Marx's intuitions of the processes of real subsumption do not furnish us with the key we need. The passage from the formal subsumption to the real must be explained through the practices of active subjective forces. In other words, disciplinarity pushed to its extreme, imposed by the global Taylorization of labor processes, cannot actually determine the need for a new form of command except through the expression of active social subjectivities. The globalization of markets, far from being simply the horrible fruit of capitalist entrepreneurship, was actually the result of the desires and demands of Taylorist, Fordist, and disciplined labor power across the world. In this sense, the processes of the formal subsumption anticipated and carried through to maturity the real subsumption, not because the latter was the product of the former (as Marx himself seemed to believe), but because in the former were constructed conditions of liberation and struggle that only the latter could control. The movements of desiring subjectivities forced the development to go forward-and proclaimed that there was no turning back. In response to these movements in both the dominant and the subordinated countries, a new form of control had to be posed in order to establish command over what was no longer controllable in disciplinary terms.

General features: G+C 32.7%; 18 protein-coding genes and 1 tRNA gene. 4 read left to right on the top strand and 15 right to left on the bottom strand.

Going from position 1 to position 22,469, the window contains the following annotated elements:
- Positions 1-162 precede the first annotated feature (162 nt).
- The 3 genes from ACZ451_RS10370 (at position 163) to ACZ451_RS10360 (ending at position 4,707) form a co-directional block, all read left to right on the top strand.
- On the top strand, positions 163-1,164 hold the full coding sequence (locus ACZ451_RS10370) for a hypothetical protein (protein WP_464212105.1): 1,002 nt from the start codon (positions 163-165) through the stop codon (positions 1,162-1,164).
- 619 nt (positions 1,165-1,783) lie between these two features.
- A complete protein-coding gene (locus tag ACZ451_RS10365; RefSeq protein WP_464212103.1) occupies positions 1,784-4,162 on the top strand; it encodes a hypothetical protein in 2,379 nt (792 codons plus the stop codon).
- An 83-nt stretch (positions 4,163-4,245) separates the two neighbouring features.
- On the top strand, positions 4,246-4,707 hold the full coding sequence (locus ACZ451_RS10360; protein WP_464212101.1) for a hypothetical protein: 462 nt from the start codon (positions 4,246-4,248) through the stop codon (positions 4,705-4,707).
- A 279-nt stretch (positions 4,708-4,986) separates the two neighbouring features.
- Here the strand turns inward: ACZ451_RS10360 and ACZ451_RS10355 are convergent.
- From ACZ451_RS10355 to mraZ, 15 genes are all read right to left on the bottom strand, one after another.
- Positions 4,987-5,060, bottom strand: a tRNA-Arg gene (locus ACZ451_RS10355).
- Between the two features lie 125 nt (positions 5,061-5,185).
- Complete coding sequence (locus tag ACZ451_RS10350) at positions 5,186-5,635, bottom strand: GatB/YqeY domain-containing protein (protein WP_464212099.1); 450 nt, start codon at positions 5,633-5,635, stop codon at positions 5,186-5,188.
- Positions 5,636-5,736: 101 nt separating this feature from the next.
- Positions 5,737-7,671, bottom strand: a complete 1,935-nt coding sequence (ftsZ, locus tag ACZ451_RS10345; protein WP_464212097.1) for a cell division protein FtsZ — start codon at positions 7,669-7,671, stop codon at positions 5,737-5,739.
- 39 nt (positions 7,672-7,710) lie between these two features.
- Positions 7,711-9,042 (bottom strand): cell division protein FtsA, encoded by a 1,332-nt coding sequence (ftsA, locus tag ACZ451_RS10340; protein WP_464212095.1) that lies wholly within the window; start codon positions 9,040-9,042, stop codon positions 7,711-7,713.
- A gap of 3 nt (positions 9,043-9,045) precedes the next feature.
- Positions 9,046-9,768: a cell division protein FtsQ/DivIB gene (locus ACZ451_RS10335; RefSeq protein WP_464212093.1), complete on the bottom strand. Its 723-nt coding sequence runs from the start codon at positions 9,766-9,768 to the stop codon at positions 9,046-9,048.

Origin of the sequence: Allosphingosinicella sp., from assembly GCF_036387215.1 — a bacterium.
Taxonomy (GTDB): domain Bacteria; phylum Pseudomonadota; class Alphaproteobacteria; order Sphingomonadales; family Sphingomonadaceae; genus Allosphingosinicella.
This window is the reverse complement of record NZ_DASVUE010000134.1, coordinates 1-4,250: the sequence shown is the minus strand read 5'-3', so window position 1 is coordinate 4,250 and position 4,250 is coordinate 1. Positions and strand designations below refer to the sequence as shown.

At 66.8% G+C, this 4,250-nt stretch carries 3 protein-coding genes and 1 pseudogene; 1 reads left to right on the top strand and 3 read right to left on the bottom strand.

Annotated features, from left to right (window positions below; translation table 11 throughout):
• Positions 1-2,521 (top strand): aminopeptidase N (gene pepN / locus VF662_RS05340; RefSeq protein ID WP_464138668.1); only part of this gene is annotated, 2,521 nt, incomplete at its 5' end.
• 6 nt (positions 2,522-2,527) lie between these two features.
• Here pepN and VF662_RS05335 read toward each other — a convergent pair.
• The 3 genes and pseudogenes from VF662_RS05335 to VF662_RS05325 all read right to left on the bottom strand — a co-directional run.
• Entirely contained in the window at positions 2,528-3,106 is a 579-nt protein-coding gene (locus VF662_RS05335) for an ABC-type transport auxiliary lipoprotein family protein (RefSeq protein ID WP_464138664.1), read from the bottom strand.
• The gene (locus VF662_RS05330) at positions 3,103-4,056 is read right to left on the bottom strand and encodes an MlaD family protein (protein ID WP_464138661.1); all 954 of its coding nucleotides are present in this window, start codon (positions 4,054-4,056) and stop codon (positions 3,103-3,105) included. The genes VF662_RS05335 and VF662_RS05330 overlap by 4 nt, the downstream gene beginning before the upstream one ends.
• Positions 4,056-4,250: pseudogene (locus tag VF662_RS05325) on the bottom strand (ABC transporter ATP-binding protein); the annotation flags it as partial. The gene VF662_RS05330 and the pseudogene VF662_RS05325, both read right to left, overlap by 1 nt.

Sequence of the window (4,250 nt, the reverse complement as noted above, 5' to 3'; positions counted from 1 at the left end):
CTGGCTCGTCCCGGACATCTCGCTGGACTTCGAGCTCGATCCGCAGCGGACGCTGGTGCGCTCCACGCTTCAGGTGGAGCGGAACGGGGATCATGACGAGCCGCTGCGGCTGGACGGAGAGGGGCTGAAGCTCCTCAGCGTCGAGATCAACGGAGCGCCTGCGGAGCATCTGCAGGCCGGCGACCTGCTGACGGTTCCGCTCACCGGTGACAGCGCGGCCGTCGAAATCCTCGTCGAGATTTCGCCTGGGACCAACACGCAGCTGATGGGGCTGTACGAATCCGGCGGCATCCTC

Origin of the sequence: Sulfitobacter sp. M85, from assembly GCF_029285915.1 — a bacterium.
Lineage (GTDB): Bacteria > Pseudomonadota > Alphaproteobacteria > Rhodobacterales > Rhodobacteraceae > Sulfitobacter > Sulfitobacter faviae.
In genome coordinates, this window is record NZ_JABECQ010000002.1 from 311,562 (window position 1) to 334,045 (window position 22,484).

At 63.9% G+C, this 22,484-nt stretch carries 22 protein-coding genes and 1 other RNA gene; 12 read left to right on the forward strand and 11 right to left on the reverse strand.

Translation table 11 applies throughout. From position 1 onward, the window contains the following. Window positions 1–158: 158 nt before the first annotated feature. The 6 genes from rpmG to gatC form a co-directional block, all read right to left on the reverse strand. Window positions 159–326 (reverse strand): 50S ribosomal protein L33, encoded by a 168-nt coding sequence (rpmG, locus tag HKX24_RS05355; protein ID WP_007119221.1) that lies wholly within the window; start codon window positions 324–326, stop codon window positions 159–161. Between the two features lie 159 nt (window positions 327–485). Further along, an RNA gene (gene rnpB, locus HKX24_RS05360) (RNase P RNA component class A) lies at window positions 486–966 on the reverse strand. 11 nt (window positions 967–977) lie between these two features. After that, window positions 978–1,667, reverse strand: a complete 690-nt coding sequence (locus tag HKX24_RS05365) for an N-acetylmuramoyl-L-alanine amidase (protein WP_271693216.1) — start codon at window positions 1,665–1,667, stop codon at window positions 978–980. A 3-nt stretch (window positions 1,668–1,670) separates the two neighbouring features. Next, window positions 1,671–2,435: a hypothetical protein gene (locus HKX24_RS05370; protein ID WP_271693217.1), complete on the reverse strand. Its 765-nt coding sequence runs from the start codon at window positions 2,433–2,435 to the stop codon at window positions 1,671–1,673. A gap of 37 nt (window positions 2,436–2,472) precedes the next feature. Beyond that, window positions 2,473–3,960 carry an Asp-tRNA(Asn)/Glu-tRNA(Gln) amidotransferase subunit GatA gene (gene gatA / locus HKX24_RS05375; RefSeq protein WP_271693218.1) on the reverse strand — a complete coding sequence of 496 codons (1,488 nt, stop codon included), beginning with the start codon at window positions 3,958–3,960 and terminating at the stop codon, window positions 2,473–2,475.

Just when the proletariat seems to be disappearing from the world stage, the proletariat is becoming the universal figure of labor. This claim is not actually as paradoxical as it may seem. What has disappeared is the hegemonic position of the industrial working class, which has not disappeared or even declined in numbers-it has merely lost its hegemonic position and shifted geographically. We understand the concept "proletariat," however, to refer not just to the industrial working class but to all those who are subordinated to, exploited by, and produce under the rule of capital. From this perspective, then, as capital ever more globalizes its relations of production, all forms of labor tend to be proletarianized. In each society and across the entire world the proletariat is the ever more general figure of social labor. Marx described the processes of proletarianization in terms of primitive accumulation, the prior or previous accumulation necessary before capitalist production and reproduction can begin to take place. What is necessary is not merely an accumulation of wealth or property, but a social accumulation, the creation of capitalists and proletarians. The essential historical process, then, involves first of all divorcing the producer from the means of production. For Marx it was sufficient to describe the English example of this social transformation, since England represented the "highest point" of capitalist development at the time. In England, Marx explains, proletarianization was accomplished first by the enclosures of the common lands and the clearing of peasants from the estates, and then by the brutal punishment of vagabondage and vagrancy. The English peasant was thus "freed" from all previous means of subsistence, herded toward the new manufacturing towns, and made ready for the wage relation and the discipline of capitalist production. The central motor for the creation of capitalists, by contrast, came from outside England, from commerce-or really from conquest, the slave trade, and the colonial system. "The treasures captured outside Europe by undisguised looting, enslavement and murder," Marx writes, "flowed back to the mother-country and were turned into capital there." The enormous influx of wealth overflowed the capacities of the old feudal relations of production. English capitalists sprang up to embody the new regime of command that could exploit this new wealth.